NASA's Green Propellant Infusion Mission is being readied by Ball Aerospace to test an advanced form of thermal insulation when it flies in 2015.
Photo courtesy of Ball Aerospace & Technologies Corp./PRNewsFoto
NASA's Green Propellant Infusion Mission (GPIM) has been selected to test an advanced form of thermal insulation, called integrated multi-layer insulation (IMLI) that could become standard on future satellites and cryogenic subsystems. Under a subcontract from Ball Aerospace & Technologies Corp., Quest Thermal Group LLC will manufacture the new insulation that will fly aboard the 2015 GPIM mission.
Validating this insulation in space will help NASA build the technology required for long human spaceflight missions. High performance insulation materials are required on spacecraft and cryogenic space systems to maintain consistent spacecraft and subsystem temperatures in the space environment to keep them operating longer and more efficiently.
"Flying IMLI aboard GPIM is a win-win for the program," says Jim Oschmann, vice president and general manager for Ball's Civil Space and Technology business unit. "Conventional insulation was necessary for the GPIM spacecraft, and now we can fly a section of the IMLI at no extra cost to the program and prove it for operational use."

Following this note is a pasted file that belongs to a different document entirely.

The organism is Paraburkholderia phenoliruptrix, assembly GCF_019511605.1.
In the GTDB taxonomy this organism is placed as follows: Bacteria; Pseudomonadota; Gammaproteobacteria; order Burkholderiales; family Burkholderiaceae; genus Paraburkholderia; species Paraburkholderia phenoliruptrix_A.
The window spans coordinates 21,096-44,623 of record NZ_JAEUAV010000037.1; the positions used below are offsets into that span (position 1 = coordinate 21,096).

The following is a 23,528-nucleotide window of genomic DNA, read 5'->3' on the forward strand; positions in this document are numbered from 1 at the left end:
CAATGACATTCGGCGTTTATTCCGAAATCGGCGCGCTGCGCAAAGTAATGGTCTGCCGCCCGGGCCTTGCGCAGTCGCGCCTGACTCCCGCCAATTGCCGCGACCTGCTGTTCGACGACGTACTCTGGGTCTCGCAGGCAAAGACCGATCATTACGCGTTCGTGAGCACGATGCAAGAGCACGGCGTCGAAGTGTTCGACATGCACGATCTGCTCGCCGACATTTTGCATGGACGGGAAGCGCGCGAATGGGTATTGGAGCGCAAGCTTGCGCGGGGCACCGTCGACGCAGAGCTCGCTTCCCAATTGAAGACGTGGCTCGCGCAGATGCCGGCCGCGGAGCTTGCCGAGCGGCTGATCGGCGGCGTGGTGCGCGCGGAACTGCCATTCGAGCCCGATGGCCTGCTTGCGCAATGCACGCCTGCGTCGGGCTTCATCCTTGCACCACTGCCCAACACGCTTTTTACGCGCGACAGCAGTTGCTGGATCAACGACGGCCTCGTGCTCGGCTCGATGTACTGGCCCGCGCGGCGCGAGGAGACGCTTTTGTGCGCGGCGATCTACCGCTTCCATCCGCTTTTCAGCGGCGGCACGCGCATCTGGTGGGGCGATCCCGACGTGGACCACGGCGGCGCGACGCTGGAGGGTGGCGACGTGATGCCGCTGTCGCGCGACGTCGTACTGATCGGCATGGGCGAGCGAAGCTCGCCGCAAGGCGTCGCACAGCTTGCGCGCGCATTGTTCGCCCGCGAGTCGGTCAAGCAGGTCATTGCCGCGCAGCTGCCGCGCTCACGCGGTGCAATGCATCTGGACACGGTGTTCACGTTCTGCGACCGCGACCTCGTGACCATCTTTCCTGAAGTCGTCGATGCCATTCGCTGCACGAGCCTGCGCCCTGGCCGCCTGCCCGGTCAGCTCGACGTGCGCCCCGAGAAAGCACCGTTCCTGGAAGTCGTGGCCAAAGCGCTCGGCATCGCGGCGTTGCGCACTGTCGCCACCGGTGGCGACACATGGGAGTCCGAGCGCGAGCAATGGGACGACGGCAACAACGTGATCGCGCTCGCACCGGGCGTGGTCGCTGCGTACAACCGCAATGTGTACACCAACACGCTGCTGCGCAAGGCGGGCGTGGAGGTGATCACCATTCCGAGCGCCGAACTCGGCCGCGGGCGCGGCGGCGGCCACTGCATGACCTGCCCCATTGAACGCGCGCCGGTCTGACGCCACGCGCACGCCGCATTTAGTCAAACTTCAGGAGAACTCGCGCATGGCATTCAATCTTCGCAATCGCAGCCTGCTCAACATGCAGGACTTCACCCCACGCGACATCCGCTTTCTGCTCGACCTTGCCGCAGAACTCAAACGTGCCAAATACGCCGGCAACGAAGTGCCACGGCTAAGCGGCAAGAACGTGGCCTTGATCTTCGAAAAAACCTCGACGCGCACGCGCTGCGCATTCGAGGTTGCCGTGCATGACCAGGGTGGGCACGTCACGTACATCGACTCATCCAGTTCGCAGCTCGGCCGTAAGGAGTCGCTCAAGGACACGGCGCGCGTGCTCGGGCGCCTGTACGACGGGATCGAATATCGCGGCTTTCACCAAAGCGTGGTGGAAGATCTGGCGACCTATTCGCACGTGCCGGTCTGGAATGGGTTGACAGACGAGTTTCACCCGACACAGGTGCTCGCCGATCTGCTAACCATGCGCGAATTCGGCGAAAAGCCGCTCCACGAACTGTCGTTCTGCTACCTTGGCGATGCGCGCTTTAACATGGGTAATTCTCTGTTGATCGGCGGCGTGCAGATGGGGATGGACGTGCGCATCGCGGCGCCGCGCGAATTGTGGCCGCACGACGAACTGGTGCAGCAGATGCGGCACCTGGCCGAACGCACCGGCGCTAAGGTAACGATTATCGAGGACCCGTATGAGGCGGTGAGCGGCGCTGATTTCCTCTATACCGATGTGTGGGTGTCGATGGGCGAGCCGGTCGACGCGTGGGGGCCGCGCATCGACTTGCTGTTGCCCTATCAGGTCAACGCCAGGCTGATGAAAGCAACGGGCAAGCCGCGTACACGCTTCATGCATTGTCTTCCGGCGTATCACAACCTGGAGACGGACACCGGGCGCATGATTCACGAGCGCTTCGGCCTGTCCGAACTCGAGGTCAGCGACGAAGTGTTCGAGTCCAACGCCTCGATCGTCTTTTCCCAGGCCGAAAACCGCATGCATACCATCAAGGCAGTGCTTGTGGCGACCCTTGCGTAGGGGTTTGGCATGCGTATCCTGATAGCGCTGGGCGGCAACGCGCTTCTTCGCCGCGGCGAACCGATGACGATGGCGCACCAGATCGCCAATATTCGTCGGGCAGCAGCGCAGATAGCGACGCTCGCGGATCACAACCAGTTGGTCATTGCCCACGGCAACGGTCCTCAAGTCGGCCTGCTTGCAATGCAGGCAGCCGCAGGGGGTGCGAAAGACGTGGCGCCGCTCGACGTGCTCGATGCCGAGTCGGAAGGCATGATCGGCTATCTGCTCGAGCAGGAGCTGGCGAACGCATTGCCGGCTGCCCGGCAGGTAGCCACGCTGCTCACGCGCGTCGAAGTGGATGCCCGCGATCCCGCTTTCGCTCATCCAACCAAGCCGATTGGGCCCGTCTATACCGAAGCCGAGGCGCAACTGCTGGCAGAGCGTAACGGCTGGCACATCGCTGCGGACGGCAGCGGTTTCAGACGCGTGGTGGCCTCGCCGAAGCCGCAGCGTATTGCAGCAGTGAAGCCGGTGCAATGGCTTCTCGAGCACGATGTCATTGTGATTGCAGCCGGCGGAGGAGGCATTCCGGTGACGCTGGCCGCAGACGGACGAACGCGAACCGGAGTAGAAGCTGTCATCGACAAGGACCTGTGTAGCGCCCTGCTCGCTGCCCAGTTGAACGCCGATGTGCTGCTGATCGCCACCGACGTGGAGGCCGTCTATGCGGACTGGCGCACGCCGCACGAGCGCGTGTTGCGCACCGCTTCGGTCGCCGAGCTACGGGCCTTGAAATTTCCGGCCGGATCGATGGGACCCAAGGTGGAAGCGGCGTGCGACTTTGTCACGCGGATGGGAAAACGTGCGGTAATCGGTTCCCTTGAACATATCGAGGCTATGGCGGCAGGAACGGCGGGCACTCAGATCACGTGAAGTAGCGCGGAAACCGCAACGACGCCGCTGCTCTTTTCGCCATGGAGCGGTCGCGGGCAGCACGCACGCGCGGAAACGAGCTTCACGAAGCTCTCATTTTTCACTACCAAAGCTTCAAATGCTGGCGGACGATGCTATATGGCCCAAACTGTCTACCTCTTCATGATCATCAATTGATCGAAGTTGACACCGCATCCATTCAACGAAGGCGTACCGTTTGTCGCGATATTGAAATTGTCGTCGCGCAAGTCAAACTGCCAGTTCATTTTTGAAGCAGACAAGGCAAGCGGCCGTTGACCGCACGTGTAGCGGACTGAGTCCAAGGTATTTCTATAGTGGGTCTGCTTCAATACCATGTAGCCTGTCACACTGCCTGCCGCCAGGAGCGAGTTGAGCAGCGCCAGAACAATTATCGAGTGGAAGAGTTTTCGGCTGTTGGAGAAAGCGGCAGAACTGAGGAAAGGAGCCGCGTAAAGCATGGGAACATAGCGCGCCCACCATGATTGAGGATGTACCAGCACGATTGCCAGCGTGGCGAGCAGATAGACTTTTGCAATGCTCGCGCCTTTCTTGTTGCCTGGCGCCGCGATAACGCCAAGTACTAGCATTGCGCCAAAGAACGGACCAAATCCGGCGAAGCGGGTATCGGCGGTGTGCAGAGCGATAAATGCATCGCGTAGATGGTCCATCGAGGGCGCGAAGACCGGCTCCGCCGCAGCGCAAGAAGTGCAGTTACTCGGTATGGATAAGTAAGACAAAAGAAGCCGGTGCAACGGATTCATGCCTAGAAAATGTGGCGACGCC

The IMLI offers benefits over conventional insulation. By utilizing rigid spacers instead of netting to separate radiation layers, it is structurally more robust, lighter and easier to install. Also, it has a nearly 30 percent thermal performance increase over conventional multi-layer insulation, according to the company. The IMLI's increased thermal capability is critical for minimizing heat transference and boil-off of cryogenic storage systems.
The IMLI manufacturer, Quest, Arvada, Colo., is developing the technology under small business innovative research (SBIR) contracts to NASA. GPIM is a project for NASA's Technology Mission Demonstration (TDM) program managed by NASA's Space Technology Mission Directorate (STMD). The primary purpose of the mission is to demonstrate the viability of an alternative propulsion system for spacecraft other than hydrazine by flying a "green" propulsion system on a Ball-built small satellite. Ball Aerospace, the prime contractor and principal investigator, leads a team of co-investigators including Aerojet Rocketdyne, Edwards Air Force Research Laboratory (AFRL), NASA Glenn Research Center (GRC) and NASA Kennedy Space Center (KSC).